I wake up early most mornings, even on days I don’t have to.
Those early morning minutes are the quietest time of my day. I don’t talk to anyone for a while. I’ve always said, “My voice wakes up last.”
But the other day, I got up early, pulled on jeans and my leather jacket, and headed straight to the car. I beat rush hour traffic heading north to the airport. That morning, I was going to share the early hours with about 25 Veterans as they prepared to board an Honor Flight to Washington DC.
Volunteers shuttled through security with special TSA passes just for the event. At the gate we spotted them – about 25 men (and they were all men) decked out in red windbreakers and baseball caps that specified their branch of service and the wars in which they served. Our job? Chat the guys up a bit. Make some small talk. Hear their stories.
I zeroed in on the World War II vets. For guys in their 90’s, this crew was in great shape. They talked openly about their service – in Europe, the Pacific, Panama, India, Burma, and Africa – and their lives since.
One vet made a remark that has stayed with me. “I was young,” he said. “I turned 19 in North Africa. I was lucky. I’ve been lucky all along.”
A childhood friend of mine sometimes posts on Facebook about her deep desire for success and good luck. She’s a writer, and believes that a stroke of luck is just what she needs to put wheels under her screenplay.
Mary Chapin Carpenter sang about luck when she “bought a pack of Camels, a burrito, and a Barqs.”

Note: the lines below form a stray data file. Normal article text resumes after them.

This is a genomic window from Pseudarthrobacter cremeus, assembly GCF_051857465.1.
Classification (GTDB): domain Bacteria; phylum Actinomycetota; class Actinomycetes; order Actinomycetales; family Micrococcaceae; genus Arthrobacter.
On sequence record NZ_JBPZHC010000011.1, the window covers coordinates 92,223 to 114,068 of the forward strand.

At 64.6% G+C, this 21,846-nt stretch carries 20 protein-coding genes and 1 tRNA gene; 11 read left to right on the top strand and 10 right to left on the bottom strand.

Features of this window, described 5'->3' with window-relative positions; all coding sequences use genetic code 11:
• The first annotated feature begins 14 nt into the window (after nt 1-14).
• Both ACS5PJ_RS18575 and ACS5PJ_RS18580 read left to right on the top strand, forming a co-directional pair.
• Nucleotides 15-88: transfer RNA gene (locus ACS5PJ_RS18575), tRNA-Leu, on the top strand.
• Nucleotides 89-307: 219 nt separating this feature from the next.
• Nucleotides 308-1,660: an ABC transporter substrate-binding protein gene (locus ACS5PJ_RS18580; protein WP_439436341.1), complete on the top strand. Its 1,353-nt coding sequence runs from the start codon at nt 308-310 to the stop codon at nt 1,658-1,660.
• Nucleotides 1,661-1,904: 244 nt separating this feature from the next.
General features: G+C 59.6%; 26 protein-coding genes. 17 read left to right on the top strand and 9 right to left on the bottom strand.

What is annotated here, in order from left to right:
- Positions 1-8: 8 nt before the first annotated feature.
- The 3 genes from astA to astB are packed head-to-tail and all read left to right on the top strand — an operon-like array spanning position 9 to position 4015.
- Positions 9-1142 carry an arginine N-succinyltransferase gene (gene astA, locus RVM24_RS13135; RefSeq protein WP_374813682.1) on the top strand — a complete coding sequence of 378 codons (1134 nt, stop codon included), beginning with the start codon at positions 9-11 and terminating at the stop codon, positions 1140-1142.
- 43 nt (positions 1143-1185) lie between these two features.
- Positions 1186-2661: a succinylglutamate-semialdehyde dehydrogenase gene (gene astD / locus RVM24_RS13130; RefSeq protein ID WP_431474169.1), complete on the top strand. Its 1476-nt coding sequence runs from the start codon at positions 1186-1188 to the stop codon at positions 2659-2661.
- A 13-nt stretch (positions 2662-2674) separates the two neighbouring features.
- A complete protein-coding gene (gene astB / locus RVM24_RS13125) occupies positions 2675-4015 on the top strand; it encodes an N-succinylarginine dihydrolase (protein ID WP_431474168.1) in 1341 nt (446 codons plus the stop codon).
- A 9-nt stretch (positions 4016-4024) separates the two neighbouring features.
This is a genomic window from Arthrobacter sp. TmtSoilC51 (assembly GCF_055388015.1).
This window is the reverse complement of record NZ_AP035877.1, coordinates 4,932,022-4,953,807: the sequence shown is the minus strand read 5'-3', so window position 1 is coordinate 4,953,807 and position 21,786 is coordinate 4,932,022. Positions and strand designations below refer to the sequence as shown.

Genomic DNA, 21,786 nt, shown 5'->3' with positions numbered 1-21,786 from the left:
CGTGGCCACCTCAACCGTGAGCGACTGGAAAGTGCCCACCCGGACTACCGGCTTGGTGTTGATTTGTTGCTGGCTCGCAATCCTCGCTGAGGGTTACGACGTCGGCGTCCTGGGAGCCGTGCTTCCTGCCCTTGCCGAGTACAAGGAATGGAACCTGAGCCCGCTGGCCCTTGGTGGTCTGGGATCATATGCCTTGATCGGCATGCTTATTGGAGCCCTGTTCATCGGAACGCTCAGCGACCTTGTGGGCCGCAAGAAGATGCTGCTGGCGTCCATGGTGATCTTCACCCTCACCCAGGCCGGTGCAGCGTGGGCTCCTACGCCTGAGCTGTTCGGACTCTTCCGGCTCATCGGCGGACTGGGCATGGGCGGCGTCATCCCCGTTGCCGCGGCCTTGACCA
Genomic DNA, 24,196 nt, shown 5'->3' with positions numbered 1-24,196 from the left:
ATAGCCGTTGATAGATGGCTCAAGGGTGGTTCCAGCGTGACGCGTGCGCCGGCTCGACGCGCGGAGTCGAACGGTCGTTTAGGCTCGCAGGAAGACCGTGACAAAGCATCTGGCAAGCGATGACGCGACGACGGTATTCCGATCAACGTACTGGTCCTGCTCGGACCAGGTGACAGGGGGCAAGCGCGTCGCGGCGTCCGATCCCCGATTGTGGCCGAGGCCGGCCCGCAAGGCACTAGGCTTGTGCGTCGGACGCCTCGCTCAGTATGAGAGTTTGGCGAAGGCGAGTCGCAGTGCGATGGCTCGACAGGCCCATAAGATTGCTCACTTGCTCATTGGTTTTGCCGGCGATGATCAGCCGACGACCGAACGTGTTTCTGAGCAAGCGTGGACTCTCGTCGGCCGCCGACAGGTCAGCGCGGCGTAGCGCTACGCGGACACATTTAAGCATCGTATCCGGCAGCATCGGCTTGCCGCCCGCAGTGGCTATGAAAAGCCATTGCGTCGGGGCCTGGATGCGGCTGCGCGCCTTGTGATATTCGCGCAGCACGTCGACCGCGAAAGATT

Ben Franklin weighed in with this: Diligence is the mother of good luck.
And I guess we all use the word, when it suits us. When I get a really good parking spot, like I did at the airport that early Thursday morning, I consider myself lucky. When the dress I was thinking about moved over to the sale rack, in my exact size, I considered it luck. I’ve never played the lottery much, but I guess winning might take a bit of luck too.
Mostly, though, I don’t put much stock in luck.
You can’t count on it, and I’m one to stick with the sure thing most of the time.
You can’t control it, and I really, truly, deeply like to be in control. Of course I know that I don’t control all the outcomes in my little neck of the woods, but I’m big on that “cause and effect” thing. You put a lot in…you get a lot out. That type of thing.
I believe in work a whole lot more than I believe in luck. I call myself a writer, but the pen has been still and the keys have been silent for a little while. That’s okay, any writer will tell you. It takes some noodling around sometimes to queue up the next piece. But it’s time to put words on paper once again. And while every piece won’t be perfect – every essay won’t hit the pages of the NYTimes, every story won’t be in the America’s Great collection, every poem won’t be read by Garrison Keillor – the fact of doing the work is what makes a writer. Show up. Do the work. Words to paper. Or screen, as it were. And if you do the work, maybe you’ll get lucky.
Last week, my friend and writing teacher Joyce spent many hours in a hospital waiting room while her husband underwent a scary and complex surgery. The outcome was chancy, but they had done all they could do and it was time to let a crack surgical team have their shot. By the end of that very long day, she received news that things had gone as well as could be expected; they’d have to wait and see. In the moment of hearing that news, Joyce may have felt a little lucky. I know she felt exhaustion. Fear. All the rest. But Joyce felt something else, too; She wrote that she felt the blessings that came from prayers of friends all over the world.
And I’ll say this.
On any given day, If someone will say a prayer with our name on it….or think a good thought, light a candle, raise a hand, bow their head, shoot some karma, or whatever they wish to call it….we are lucky indeed.
Post Script: If you are not aware of Honor Flight and would like to learn more, or even volunteer to support Honor Flight in your community, check out their website: honorflight.org.